How does Asia feature in preparations for France’s 2013 Defence White Paper?

200px-Parmesan_Pannacotta_-_Amuse_Bouche_-_Lake_House_Restaurant,_DaylesfordPrior to the release of France’s new White Paper on Defence and National Security (DWP), the General Secretariat for Defence and Security has released an amuse-gueule: “The International and Strategic Evolutions Faced by France“. What does it have to say about Asia?

  • First, it confirms one of the findings of the 2008 DWP, that there is a “progressive shift in the strategic centre of gravity towards Asia”, but notes that this shift has accelerated. Asia “has become the epicenter of the strategic scene”, as a “dynamic hotbed in matters of demographics and innovation” with increasing defence budgets, a concentration of strategic and security risks, nuclear risks and risks of conflicts among states including great powers.
  • Noting maritime tensions in the Eastern and and Southern China seas, “the risk of major conflicts between States remains low in the greater part of the world, it continues to be present, if not magnified, in Asia.”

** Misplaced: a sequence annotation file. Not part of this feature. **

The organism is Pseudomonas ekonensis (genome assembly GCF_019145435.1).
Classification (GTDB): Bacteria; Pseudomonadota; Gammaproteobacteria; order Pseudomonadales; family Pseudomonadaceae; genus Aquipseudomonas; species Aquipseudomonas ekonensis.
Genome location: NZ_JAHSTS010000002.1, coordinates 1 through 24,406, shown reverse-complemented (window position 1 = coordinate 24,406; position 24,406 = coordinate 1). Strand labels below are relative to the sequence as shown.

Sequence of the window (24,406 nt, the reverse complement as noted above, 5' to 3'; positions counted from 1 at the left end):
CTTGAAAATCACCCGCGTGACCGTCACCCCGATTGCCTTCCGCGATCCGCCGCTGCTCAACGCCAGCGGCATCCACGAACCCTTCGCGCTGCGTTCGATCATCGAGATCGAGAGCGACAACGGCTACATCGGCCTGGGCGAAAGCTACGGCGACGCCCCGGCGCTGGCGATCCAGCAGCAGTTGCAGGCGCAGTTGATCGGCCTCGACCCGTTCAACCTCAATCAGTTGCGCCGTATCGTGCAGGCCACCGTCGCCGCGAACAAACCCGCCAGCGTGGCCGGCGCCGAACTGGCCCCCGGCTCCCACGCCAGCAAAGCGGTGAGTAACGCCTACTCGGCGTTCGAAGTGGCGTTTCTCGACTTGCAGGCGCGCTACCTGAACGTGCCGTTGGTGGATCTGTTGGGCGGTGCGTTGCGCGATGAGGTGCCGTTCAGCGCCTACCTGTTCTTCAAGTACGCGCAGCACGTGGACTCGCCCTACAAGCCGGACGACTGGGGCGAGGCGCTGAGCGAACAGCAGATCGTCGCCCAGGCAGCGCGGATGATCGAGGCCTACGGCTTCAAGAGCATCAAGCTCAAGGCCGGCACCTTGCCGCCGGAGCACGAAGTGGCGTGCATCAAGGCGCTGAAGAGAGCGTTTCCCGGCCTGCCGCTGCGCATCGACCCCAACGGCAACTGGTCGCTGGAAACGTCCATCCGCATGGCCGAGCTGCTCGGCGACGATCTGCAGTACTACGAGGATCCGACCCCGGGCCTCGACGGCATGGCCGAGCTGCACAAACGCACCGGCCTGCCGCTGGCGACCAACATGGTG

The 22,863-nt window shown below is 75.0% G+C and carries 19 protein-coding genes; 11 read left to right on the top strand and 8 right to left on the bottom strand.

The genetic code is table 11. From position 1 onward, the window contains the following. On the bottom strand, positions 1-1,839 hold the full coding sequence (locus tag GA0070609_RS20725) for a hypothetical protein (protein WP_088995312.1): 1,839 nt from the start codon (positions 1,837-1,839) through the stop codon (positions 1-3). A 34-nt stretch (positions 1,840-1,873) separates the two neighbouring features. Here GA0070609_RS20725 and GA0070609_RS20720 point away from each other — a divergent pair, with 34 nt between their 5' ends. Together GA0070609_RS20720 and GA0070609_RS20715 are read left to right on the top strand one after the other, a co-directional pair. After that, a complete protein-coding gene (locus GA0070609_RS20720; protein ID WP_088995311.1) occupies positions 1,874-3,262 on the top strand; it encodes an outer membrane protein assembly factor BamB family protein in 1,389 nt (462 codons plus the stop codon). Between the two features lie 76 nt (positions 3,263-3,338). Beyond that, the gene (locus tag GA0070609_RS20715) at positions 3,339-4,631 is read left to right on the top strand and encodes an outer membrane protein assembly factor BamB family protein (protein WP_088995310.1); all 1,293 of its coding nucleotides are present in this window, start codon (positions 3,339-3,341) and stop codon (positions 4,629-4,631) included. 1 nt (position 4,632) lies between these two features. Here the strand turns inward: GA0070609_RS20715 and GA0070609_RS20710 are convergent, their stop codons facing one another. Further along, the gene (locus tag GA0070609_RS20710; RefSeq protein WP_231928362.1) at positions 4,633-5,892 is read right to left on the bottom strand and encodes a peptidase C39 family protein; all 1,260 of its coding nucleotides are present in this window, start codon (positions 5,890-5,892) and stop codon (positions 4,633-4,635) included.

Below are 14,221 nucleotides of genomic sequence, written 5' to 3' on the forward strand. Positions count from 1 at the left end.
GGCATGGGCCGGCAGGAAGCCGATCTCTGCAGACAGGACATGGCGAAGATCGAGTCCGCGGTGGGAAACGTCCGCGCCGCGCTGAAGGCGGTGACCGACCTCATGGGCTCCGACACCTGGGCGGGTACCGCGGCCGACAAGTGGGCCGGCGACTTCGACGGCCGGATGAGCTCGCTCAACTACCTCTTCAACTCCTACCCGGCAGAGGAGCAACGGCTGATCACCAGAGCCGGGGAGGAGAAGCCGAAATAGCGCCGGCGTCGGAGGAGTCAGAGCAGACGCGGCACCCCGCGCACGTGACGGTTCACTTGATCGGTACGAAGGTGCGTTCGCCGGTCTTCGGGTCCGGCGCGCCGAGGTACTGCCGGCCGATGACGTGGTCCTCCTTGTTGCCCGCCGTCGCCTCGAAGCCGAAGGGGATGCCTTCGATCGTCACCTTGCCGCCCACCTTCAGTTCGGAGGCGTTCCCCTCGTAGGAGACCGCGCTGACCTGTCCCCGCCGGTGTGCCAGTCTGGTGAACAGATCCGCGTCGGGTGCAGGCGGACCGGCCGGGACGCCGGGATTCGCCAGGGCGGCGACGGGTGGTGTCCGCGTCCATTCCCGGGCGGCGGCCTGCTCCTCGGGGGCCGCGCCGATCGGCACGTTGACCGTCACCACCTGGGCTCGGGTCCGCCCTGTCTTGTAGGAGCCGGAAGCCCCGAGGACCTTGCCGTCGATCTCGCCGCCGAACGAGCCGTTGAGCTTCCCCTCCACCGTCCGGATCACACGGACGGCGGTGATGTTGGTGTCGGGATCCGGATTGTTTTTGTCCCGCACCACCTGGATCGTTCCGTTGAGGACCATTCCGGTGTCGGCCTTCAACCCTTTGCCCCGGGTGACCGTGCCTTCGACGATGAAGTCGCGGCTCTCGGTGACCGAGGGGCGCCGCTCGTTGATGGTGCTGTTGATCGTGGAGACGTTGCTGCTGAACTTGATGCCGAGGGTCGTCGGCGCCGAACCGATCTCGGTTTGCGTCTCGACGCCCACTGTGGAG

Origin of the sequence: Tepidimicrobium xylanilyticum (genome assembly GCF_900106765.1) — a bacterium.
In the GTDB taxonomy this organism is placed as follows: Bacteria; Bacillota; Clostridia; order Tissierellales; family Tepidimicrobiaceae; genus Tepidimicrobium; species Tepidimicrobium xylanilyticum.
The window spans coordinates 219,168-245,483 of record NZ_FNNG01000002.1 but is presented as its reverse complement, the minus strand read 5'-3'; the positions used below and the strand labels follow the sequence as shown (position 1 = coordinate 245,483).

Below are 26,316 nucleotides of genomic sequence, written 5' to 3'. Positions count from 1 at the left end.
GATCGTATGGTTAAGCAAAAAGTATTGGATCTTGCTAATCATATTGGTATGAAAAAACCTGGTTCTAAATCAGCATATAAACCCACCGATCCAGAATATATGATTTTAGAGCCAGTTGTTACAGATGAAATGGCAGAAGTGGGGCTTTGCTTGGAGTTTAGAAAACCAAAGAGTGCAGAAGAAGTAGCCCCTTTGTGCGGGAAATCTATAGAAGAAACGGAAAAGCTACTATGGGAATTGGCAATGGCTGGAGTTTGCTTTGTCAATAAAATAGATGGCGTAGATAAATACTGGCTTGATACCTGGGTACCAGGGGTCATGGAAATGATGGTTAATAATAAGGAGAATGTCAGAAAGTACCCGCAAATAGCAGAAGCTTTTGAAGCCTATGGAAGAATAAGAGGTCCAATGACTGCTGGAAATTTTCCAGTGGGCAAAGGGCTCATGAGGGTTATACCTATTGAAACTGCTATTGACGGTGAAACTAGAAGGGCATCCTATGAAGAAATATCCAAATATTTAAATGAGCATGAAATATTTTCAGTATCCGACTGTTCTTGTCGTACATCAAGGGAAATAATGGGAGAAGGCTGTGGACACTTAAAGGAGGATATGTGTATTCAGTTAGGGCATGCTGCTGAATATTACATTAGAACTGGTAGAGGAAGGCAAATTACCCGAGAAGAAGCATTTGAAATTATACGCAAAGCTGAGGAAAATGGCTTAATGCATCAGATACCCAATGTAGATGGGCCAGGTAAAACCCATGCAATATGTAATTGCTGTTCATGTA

• Declares “France is present in the Pacific zone and is developing strong partnerships with Australia and New Zealand.” I guess the former point refers to New Caledonia and French Polynesia. Don’t forget Wallis et Futuna.
  • Observes sharper competition between Asian and European powers for access to Russian gas resources.
  • An environment of tension between Washington and its traditional allies lead some countries to turn towards Asia, in particular towards China.
  • On the US Pivot, “already, the military task forces that are deployed in Europe-Atlantic and Asia-Pacific are almost on a par and the naval resources are a little higher in the Pacific.” The report expresses optimism on American preeminence “in the long term”.
  • Contrasted with Africa, the Middle East and American continent, “in  Asia, the prevalence of a power struggle mind-set, couples with a nationalist propensity, with tensions related to sovereignty issues and with the persistence of territorial disputes, hampers regional integration and, a fortiori, the creation of a security structure.”
  • On the EU’s Common Security & Defence Policy: “The European Defence is currently at a crossroads”. Pooling & cooperation on capabilities and “the search for a shared vision of the role of the Union in maintaining international peace and security” (the latter “still has to be created, in the main”) are “determining factors in the future of European defence”.

And that’s about it.

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